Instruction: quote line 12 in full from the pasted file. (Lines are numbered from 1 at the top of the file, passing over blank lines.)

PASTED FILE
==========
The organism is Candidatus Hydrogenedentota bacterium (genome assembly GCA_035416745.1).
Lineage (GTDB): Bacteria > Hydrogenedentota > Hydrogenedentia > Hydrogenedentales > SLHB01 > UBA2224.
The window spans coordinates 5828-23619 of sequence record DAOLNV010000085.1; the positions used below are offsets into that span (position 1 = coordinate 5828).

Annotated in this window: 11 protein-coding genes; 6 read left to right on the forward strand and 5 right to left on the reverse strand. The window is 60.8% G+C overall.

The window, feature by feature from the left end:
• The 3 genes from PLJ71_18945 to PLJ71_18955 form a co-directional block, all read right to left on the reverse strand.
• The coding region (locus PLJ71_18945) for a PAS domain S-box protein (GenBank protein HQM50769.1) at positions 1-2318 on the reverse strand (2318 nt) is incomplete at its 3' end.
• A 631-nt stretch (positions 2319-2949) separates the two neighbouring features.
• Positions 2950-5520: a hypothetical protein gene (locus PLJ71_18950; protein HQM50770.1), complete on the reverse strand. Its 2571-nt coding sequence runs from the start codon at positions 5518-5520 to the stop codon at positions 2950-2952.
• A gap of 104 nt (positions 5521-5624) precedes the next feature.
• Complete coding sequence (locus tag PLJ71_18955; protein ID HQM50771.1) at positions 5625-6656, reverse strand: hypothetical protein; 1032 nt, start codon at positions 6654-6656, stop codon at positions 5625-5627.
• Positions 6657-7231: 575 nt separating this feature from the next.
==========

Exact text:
• Positions 6657-7231: 575 nt separating this feature from the next.